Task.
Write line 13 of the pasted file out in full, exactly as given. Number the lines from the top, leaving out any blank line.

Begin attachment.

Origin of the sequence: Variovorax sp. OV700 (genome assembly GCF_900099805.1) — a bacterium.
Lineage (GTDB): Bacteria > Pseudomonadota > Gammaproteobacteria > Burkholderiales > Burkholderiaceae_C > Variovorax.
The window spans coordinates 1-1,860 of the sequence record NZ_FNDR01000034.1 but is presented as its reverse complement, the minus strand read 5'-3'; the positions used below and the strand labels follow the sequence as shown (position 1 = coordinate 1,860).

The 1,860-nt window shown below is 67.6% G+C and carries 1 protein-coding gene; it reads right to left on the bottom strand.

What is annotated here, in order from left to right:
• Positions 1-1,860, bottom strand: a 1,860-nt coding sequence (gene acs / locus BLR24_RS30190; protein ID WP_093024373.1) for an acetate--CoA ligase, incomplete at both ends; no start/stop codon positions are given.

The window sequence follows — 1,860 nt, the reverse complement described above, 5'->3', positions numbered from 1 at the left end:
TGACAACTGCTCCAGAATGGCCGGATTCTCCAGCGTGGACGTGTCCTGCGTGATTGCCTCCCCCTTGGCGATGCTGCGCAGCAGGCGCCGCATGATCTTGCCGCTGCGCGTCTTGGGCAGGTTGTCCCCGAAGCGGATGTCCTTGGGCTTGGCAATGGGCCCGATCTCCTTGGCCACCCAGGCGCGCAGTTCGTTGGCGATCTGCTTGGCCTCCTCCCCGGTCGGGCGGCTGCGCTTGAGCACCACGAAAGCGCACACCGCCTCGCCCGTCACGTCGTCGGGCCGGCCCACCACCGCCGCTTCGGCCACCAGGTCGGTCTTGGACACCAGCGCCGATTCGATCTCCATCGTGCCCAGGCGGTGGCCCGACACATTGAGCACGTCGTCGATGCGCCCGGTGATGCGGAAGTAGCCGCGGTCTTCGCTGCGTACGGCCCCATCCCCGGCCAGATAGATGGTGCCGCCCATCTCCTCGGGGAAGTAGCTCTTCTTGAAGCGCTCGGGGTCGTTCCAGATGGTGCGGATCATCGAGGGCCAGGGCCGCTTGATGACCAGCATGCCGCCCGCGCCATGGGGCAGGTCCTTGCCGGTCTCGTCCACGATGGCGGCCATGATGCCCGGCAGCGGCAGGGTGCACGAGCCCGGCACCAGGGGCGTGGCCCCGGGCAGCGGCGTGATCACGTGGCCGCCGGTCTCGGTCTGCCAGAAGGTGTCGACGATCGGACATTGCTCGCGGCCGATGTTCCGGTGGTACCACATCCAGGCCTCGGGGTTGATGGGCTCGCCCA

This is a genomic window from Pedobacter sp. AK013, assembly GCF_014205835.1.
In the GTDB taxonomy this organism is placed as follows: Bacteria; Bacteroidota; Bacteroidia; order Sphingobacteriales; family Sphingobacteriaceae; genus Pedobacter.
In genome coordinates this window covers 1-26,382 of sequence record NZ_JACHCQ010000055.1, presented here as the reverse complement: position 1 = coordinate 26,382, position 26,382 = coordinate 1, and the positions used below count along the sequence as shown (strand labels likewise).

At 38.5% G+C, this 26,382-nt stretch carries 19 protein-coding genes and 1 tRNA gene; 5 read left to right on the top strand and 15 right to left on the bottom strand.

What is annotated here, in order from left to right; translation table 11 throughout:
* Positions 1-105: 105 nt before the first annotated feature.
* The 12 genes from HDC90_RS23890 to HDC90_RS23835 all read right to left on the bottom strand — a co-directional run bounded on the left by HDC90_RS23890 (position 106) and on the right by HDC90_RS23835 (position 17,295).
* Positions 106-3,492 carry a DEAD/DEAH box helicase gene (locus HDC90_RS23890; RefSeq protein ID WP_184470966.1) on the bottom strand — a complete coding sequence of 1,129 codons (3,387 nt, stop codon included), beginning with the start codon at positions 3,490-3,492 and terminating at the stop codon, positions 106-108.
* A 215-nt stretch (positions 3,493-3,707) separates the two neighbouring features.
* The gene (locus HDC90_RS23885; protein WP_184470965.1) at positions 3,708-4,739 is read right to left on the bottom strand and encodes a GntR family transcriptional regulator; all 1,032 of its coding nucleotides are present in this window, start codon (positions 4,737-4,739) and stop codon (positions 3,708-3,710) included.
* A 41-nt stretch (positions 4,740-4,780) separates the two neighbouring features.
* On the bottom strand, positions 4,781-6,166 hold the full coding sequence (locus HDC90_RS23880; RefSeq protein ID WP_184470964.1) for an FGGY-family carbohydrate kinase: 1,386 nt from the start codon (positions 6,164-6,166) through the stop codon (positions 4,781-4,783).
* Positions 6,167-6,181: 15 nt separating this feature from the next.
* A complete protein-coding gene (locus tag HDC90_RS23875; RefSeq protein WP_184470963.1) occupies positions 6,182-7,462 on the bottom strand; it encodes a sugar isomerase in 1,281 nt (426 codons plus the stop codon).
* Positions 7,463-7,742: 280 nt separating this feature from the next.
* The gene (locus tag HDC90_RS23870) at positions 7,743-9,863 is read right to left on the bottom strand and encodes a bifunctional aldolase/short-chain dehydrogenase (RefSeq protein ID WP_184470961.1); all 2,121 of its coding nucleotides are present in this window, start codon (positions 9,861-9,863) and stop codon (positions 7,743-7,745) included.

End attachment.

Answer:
What is annotated here, in order from left to right; translation table 11 throughout: